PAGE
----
Dad JASON SCHUIT has been charged with aggravated assault against his infant son. It appears the baby was violently shaken, and developed breathing problems. He was diagnosed with bleeding on the brain, rib fractures, and severely damaged retinas--all classic symptoms of infant shaking. The baby is now on life support in critical condition. He has minimal brain activity, is hooked to a ventilator and a feeding tube, and has no independent movement. The prognosis for recovery is very poor.
Like many (if not most) shaken baby cases, this one involves a babysitting dad who most likely got "frustrated" and took out his anger on a defenseless baby.
Tinley Park infant in critical condition
March 6, 2010
BY BECKY SCHLIKERMAN
An infant is on life support, hanging on to his life, and authorities said his father is to blame.
Jason Schuit, 30, 7311 Sandalwood Drive, Tinley Park, was charged Thursday with aggravated battery to a child after shaking his 2 1 / 2 -month-old son Dec. 19, Tinley Park police said in a news release.
The infant, now 5 months old, is in critical condition at Hope Children's Hospital in Oak Lawn, authorities said . He has minimal brain activity, is connected to a ventilator and a feeding tube and has no independent movement, according to court records.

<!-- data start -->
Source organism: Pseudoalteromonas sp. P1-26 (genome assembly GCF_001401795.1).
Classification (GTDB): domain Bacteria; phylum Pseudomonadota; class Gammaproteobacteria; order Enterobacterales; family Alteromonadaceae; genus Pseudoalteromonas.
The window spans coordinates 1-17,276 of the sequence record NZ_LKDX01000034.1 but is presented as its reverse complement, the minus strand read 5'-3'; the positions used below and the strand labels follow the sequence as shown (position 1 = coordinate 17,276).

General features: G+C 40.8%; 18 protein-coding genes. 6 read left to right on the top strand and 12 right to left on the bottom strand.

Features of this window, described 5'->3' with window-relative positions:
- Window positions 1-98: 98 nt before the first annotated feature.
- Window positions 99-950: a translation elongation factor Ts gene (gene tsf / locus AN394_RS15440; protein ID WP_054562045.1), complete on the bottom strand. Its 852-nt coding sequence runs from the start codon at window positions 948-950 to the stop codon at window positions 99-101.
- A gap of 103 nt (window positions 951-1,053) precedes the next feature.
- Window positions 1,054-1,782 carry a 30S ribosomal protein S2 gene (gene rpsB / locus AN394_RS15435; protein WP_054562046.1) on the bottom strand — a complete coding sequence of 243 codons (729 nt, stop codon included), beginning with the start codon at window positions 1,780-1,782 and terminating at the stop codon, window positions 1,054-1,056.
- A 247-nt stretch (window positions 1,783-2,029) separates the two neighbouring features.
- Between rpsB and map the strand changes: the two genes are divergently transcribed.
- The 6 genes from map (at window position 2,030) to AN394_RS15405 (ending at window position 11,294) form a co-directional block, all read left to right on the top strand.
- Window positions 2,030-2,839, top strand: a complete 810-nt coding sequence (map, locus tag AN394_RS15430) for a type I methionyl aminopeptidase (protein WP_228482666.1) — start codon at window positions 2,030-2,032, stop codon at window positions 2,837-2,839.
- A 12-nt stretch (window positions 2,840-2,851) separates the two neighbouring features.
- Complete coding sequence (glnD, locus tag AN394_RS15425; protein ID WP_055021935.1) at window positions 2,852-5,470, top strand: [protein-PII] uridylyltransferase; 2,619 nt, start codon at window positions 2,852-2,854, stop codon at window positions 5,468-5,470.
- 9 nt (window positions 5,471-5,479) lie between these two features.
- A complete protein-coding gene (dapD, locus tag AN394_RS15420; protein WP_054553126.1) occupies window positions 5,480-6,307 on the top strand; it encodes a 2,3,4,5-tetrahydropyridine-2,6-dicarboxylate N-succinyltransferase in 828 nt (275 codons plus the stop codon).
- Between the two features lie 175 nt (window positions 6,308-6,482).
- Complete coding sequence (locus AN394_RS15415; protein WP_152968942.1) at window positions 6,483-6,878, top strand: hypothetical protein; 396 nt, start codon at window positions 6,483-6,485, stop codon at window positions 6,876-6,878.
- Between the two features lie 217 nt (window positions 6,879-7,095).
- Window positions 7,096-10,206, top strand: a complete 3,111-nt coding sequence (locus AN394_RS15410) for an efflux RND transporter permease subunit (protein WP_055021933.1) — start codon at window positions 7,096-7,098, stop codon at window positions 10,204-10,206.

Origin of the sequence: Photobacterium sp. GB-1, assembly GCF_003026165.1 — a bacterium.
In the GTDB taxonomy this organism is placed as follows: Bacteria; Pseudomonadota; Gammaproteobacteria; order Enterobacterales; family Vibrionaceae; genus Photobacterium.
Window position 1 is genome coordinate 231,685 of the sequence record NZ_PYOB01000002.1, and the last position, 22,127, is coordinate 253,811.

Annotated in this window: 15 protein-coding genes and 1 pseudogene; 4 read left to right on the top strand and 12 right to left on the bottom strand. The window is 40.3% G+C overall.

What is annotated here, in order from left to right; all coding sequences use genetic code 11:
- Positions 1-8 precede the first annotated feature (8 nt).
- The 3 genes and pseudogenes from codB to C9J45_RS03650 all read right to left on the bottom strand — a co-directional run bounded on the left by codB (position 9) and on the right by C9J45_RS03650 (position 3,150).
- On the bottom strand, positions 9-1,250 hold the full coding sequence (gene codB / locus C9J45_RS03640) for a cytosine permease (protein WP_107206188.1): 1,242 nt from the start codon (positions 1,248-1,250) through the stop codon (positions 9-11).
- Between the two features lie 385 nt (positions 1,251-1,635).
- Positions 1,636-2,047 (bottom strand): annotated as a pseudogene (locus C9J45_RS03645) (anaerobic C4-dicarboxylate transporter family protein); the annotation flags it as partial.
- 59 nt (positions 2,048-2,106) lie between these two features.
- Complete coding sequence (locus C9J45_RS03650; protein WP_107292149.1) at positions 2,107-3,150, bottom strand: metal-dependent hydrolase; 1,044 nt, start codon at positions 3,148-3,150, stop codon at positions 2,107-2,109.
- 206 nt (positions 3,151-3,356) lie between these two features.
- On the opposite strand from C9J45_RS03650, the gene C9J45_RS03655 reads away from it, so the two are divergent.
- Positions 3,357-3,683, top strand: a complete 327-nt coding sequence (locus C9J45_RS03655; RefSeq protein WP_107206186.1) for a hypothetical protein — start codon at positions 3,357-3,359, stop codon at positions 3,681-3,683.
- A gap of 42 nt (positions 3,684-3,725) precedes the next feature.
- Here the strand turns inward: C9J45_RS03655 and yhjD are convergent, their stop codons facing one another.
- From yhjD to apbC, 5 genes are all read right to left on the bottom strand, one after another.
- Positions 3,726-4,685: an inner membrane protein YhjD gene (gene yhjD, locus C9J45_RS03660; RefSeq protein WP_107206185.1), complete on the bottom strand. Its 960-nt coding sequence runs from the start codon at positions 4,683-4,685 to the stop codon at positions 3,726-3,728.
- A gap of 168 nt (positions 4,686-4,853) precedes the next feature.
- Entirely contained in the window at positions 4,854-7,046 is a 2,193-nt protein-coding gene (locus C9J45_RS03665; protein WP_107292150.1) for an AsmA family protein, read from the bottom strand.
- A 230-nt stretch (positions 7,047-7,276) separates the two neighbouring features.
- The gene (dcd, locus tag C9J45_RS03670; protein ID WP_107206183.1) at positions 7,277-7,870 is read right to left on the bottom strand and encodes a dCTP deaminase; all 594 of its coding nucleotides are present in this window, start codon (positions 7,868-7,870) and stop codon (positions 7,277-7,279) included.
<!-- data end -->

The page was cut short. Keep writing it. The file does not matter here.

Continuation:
Friday, a judge set bail for Schuit at $150,000 and ordered him to stay away from his home and from his two children - the injured boy and his 3-year-old brother, Cook County state's attorney's office spokeswoman Tandra Simonton said.
Court records show Schuit was home alone with the baby on Dec. 19. About 7 p.m., he called 911 and said the child was not breathing, court records show.
The child was taken to Palos Community Hospital then transported to Hope Children's Hospital, where he was diagnosed with bleeding in his brain, rib fractures and severely damaged retinas, court records show.
"Doctors, after extensive testing, determined that the infant had been shaken," police said. They offered no motive for the abuse.
A child in this condition has an "extraordinarily low chance" of recovery and an "extraordinarily high chance" of death, said Dr. Steven Salzman, an trauma surgeon at Christ Medical Center. But Salzman said he has not treated Schuit's child.
The Illinois Department of Children and Family Services has investigated the incident and found allegations of abuse against Schuit and the child's mother, spokesman Kendall Marlowe said.
The mother has not been charged and Simonton said she couldn't comment on whether she might face charges. The SouthtownStar is not naming the mother because she has not been charged.
The injured infant's 3-year-old brother is in the care of relatives, Marlowe said.
DCFS had no previous contact with the family, Marlowe said.
Schuit is next scheduled in court March 18.
Several of the Schuits' neighbors declined to comment Friday, and no one answered the door at the Schuits' apartment